On June 18 and 19, 2009 the Foresight project held its second major regional symposium in Washington, D.C. Organized by the Alfred Herrhausen Society in partnership with Policy Network and the Brookings Institution, it provided a unique opportunity to advance the task of forging a new global consensus on the shape of the emerging world order and the role of the United States within it.
The U.S. government faces a challenge in its efforts to revitalize the economy and restore American leadership abroad in an increasingly complex international environment. The symposium in Washington, D.C. involved senior figures from the new Obama administration and provided a unique opportunity to learn more about its future visions and strategies. Issues discussed included the fallout of the global financial crisis, the forging of an integrated security policy based on multilateral cooperation and the linked security challenges of climate, energy and proliferation.
Policy-makers, leaders and experts from the United States, Europe, India, China, Russia and Latin America compared and contrasted their perspectives of the key global challenges facing the United States and the rest of the world. International speakers included: Strobe Talbott, president of the Brookings Institution; Lawrence Summers, director of the National Economic Council; Peter Mandelson, UK first secretary of state, lord president of the council, secretary of state for business, innovation & skills; Jose Serra, governor of the State of Sao Paulo; Teresa Ribera, Spanish state secretary for climate change; Anatoly Adamishin, former deputy foreign minister of the Russian federation; Bernd Mutzelburg, German special envoy on Afghanistan and Pakistan; and Wu Jianmin, president, China Foreign Affairs University.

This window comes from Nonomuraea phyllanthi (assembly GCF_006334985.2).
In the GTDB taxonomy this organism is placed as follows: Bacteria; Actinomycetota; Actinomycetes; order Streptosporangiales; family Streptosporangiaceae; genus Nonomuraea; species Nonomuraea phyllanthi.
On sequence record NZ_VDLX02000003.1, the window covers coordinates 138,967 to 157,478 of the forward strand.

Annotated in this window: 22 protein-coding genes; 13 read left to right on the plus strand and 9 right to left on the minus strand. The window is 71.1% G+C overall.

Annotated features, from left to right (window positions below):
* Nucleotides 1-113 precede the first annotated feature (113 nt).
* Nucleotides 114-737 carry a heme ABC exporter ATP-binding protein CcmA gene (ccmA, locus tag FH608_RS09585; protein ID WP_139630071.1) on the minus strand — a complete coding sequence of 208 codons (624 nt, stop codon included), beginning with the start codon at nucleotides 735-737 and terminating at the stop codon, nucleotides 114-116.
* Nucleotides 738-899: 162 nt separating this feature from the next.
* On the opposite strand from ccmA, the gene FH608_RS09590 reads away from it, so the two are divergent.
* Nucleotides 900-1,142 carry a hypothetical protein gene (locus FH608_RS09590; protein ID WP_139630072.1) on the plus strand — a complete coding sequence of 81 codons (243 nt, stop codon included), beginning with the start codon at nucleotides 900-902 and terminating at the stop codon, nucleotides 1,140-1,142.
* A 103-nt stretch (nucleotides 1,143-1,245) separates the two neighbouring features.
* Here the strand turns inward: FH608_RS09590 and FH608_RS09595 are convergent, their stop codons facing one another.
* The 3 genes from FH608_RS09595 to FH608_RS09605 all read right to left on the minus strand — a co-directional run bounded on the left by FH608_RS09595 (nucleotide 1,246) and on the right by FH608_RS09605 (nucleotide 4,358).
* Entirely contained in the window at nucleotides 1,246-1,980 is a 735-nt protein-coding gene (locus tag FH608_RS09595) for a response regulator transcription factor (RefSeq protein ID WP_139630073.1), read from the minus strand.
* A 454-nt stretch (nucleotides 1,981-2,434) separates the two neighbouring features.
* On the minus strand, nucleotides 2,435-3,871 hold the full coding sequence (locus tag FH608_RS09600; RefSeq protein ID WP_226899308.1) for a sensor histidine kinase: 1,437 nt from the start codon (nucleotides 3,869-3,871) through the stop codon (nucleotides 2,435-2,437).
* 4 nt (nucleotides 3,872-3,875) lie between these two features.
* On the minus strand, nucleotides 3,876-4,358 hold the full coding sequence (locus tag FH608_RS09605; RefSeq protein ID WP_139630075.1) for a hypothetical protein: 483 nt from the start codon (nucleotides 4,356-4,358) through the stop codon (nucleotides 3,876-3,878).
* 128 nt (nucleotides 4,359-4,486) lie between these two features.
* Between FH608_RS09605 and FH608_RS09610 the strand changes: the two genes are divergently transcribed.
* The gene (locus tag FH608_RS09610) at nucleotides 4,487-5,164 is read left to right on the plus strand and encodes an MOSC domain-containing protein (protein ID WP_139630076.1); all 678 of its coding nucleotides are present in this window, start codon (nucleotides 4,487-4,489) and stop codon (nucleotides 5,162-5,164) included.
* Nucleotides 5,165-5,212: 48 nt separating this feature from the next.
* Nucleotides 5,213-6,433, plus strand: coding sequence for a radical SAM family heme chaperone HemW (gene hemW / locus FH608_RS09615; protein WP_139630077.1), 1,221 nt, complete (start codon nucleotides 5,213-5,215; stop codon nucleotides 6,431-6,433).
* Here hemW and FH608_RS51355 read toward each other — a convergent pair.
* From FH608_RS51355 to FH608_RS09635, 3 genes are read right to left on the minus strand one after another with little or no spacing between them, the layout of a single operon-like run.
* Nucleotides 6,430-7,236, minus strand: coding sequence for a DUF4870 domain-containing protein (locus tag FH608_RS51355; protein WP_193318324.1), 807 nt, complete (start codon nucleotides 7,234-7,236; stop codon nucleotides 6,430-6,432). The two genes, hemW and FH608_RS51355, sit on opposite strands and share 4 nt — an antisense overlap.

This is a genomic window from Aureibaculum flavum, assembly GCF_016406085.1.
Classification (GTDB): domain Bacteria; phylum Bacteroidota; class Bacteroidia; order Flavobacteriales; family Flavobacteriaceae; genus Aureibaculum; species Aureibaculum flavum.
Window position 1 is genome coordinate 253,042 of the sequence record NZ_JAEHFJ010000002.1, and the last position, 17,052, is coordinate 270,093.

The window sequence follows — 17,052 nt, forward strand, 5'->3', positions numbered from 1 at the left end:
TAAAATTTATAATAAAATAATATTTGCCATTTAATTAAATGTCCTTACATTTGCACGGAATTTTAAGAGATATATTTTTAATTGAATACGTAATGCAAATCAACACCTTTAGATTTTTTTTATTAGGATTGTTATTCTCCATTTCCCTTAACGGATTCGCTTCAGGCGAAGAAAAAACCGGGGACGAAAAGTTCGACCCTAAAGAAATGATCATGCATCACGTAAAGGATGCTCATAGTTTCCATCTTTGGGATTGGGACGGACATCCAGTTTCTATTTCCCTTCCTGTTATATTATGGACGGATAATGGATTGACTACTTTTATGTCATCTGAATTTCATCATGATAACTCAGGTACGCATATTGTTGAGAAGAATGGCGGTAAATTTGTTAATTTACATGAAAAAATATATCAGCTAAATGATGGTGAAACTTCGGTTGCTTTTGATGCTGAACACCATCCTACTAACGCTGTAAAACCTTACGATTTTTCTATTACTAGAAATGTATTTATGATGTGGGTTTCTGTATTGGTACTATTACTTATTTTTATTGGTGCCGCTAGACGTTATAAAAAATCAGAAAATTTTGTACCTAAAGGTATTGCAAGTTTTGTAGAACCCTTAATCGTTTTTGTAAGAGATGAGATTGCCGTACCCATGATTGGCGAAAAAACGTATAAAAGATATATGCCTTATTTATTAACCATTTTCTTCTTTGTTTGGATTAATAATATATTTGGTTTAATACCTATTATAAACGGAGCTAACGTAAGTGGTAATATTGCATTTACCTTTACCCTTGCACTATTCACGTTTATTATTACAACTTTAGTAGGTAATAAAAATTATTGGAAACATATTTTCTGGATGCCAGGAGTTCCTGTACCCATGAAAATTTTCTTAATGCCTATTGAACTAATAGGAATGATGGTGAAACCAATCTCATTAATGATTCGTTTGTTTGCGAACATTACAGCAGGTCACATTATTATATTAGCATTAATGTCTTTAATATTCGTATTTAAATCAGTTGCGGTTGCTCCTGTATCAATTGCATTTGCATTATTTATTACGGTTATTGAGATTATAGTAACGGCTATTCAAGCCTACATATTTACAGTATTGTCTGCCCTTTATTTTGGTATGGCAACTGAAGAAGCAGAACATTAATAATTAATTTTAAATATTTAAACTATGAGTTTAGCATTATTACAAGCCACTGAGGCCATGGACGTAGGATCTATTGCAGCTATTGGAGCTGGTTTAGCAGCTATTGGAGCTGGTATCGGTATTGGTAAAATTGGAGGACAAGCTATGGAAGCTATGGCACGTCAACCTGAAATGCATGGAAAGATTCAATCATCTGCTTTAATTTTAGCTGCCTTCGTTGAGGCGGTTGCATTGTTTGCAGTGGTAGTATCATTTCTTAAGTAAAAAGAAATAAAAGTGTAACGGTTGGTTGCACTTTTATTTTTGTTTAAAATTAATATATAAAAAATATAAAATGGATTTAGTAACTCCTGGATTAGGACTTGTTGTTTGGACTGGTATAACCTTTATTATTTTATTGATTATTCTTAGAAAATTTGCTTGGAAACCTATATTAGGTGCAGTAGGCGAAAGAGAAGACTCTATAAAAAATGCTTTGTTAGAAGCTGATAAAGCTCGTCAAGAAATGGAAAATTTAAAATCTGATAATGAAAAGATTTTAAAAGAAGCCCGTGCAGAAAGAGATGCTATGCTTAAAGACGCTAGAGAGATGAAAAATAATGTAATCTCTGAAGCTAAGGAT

Foresight began its series of six high-level roundtable symposiums in Russia on 19-20 June 2008; this was followed by an expert roundtable in London at which Joseph Nye gave the keynote address. After Foresight USA, further events are planned in Europe, Brazil, India, China and Japan. The aim of these events is to identify areas where common positions between the Foresight countries/regions can be developed and thus progress made towards forging common futures. By bringing together participants from different parts of the world, these events will help build and sustain a Foresight network.
Learn more about the Foresight project (external link)
On June 18 and 19, 2009, the Foresight project held its second major regional symposium in Washington, D.C. Organized by the Alfred Herrhausen Society in partnership with Policy Network and the Brookings Institution, it provided a unique opportunity to advance the task of forging a new global consensus on the shape of the emerging world order and the role of the United States within it.
“The 21st century has revalued these small geographies. That’s what the 21st century demands,” Katz said, noting that these days, “[w]e aren’t innovating in isolated business parks” in the suburbs.
"Instead of stopping trade, modernize the trade agreements, but also provide safety nets for workers. Because these things are going to keep happening, not only because of trade but because of modernization."